99 / DOI: 10.3332/ecancer.2008.99ecancer 2
L Minig1, G Farnetano3, M Peiretti1, G Roviglione1, V Zanagnolo1, G Pelosi2 and F Landoni1
Synovial sarcomas (SS) account for 5–10% of soft-tissue sarcomas and typically arise in the para-articular regions of adolescents and young adults. Nonetheless, SS can occasionally occur in other regions of the body. Here, we present a first clinical literature report of a patient with an SS arising from the vaginal wall. A 40-year-old patient who presented a necrotic polypoid lesion, measuring 50 mm and extending from the external urethral meatus to the middle part of the anterior vaginal wall. The biopsy showed a poorly differentiated SS with abundant necrosis and a SYT-SSX1 mutation. A staging CT scan was negative for distant metastases. The patient, prior to the radical surgery, received neoadjuvant chemotherapy (ifosfamide and epirubicin) for three cycles. She underwent post-operative external radiotherapy and brachytherapy (50 Gy) due to close margins (<1 mm) in the pathologic specimen. She relapsed 11 and 16 months later with lung metastases, which, both times, were successfully removed by surgical resection. At 24 months from diagnosis, the patient is alive without further evidence of disease. In summary, in the presence of unfavourable prognostic factors, neoadjuvant chemotherapy could be the primary approach to reduce the tumour size and the risk of distant micro-metastases allowing a less aggressive radical surgery if the tumour is located in a non-extremity site. Hence, a multidisciplinary approach, if not influencing overall survival and disease-free survival, may improve the quality of life. In fact, in our patient we obtained a complete clinical control in the pelvis, avoiding pelvic exenteration with neoadjuvant chemotherapy.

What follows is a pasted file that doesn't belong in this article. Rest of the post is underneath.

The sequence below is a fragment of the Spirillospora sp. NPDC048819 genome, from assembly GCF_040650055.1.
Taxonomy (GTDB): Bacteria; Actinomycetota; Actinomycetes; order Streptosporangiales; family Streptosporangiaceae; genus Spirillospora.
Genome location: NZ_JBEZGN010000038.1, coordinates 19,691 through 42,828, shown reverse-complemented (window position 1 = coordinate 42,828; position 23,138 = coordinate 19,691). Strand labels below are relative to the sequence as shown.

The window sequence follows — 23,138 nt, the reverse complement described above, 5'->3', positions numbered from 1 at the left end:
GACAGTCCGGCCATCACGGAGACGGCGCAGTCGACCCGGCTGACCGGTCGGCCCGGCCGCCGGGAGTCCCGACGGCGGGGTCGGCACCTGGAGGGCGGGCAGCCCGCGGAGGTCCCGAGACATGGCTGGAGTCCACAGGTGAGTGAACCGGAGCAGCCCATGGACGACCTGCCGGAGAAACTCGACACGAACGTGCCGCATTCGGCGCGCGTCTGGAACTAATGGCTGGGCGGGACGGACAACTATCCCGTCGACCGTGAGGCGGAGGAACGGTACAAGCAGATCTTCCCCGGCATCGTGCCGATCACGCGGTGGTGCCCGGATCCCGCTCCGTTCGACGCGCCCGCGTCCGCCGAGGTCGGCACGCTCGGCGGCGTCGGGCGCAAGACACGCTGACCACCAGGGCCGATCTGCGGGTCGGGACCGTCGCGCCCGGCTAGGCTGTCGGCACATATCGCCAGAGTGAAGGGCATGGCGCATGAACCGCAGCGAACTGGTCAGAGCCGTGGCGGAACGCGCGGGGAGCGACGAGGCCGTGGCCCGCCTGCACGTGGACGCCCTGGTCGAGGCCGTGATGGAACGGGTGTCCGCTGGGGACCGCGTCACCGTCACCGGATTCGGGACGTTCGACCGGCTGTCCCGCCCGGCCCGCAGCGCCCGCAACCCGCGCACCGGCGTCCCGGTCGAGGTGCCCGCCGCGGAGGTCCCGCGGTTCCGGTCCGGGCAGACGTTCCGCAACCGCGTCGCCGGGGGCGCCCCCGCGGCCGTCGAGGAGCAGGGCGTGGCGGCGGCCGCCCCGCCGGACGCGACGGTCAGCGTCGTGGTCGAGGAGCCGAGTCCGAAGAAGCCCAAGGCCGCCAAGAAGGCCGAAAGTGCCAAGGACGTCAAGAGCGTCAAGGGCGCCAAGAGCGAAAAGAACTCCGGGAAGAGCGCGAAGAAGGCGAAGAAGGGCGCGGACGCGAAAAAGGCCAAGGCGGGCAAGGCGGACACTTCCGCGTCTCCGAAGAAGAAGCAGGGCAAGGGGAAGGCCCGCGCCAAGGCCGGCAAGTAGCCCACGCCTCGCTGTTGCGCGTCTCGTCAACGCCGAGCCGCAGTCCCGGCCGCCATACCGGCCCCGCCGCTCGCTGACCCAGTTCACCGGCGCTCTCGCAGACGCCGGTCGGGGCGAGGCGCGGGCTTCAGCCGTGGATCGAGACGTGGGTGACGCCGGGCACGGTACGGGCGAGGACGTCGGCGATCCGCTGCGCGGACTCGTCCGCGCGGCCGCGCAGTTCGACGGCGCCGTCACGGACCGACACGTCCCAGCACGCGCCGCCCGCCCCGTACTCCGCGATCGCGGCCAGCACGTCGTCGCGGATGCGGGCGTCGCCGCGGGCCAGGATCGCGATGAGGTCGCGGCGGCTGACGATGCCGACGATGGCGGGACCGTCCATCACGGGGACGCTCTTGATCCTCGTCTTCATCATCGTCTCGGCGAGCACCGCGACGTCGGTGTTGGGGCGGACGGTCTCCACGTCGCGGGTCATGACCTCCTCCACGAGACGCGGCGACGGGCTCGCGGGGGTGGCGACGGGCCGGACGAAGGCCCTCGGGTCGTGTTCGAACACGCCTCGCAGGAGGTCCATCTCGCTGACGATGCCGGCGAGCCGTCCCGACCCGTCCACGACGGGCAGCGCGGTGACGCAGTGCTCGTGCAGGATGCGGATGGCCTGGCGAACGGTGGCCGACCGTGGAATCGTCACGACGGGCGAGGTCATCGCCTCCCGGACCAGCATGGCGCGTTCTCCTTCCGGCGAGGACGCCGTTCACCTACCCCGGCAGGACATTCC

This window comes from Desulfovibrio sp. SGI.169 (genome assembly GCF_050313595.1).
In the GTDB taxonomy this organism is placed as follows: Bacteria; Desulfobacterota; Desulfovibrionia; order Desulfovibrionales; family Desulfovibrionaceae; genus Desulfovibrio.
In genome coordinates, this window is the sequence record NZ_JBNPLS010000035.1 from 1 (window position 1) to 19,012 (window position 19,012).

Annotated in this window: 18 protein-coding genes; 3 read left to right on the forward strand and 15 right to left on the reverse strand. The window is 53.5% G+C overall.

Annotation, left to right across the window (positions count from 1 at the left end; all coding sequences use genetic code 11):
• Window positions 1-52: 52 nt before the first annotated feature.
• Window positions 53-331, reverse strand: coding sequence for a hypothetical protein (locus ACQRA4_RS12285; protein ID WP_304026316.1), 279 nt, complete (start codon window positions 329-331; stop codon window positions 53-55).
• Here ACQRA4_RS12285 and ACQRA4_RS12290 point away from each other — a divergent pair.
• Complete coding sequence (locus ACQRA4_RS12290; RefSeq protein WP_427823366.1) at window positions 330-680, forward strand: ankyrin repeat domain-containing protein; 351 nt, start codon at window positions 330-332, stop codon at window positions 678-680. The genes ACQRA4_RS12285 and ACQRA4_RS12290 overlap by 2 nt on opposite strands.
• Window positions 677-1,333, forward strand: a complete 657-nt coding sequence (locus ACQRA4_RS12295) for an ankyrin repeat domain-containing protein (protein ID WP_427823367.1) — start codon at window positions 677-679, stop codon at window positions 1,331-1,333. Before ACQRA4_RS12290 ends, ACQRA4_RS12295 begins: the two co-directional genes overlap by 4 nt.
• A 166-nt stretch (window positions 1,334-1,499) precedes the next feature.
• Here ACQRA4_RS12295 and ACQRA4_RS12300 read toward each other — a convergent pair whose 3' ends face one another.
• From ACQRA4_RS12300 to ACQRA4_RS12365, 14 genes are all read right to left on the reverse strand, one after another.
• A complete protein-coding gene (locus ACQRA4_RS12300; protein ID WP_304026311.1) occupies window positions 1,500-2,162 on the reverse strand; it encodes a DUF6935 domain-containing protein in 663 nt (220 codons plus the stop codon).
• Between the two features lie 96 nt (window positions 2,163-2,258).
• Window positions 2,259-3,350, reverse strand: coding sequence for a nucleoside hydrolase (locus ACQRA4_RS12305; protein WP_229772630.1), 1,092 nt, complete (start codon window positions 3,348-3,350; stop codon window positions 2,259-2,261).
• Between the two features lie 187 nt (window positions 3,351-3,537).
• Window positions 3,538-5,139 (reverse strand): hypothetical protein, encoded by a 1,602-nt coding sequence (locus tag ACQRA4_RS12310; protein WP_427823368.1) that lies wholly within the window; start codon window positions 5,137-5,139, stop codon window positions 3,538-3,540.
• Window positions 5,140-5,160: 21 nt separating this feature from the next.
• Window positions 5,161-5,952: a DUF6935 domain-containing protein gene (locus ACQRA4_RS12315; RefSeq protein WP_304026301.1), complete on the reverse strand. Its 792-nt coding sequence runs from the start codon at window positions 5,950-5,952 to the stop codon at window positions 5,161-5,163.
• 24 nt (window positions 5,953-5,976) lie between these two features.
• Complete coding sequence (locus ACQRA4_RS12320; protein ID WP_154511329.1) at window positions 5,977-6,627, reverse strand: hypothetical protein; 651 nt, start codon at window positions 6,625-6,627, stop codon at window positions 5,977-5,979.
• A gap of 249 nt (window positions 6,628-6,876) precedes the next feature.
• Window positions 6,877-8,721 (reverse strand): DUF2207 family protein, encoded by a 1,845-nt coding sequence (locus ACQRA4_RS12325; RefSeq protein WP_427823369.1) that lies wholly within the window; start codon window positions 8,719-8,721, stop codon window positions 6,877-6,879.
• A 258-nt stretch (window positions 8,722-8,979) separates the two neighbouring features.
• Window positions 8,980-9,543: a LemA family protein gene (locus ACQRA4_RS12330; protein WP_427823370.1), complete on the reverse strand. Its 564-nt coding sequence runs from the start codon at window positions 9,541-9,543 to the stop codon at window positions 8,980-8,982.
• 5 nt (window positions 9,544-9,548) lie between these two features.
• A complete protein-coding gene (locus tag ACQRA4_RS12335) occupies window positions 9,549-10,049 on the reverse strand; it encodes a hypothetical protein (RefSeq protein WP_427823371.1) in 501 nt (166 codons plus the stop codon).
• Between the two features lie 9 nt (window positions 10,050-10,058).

Synovial sarcomas account for 5–10% of soft-tissue sarcomas, which typically arise in the para-articular regions of adolescents and young adults. Nonetheless, SS rarely occur in the mediastinum, head and neck region, heart, lung and retroperitoneum. Here, we present a clinical literature report of a patient with a synovial sarcoma arising from the vaginal wall. The immunohistochemical, molecular and ultrastructural details of this case have been previously reported .
A 40-year-old patient was referred to the European Institute of Oncology (Milan, Italy) with a diagnosis, from elsewhere, of a high-grade vaginal leiomyosarcoma. She was severely anaemic due to abnormal vaginal bleeding, and pelvic examination revealed a necrotic, friable and bluish polypoid lesion, measuring 50 mm longitudinally and extending from the external urethral meatus to the middle part of the anterior vaginal wall. A staging CT scan was negative for distant metastases.
Histopathological review of the original sections revealed a poorly differentiated synovial sarcoma, and the patient was treated with neoadjuvant chemotherapy, including high-dose ifosfamide (9 g/m2) and epirubicin (90 mg/m2), q 21 days, for three cycles, obtaining a partial clinical response (tumour size by clinical examination: 1 cm). She then underwent wide local excision of the anterior vaginal wall, with preservation of the external urethral meatus.
The pathology report confirmed the diagnosis of a poorly differentiated synovial sarcoma and the patient received post-operative external radiotherapy and brachytherapy (50 Gy) for close margins (<1 mm).
Eleven months later the patient experienced three metastases to the right lung, which were treated with wedge resection. Five months later, three other metastases were found on the contralateral lung and were successfully removed by surgical resection.
At 25 months from diagnosis, the patient is alive without further evidence of pulmonary or other metastases or local recurrence.
Pathological and molecular findings
Microscopic examination of this case revealed a high-grade, biphasic, poorly differentiated synovial sarcoma with abundant necrosis and mitoses (more than 10/10 high-power fields). The immunohistochemical findings were consistent with the diagnosis of a poorly differentiated synovial sarcoma, arising from the vaginal wall.
The rearrangement of the SYT gene, characteristic of SS, was detected confirming the diagnosis of synovial sarcoma. A reverse transcriptase-polymerase chain reaction assay revealed a SYT-SSX1 fusion gene product of 158 bp.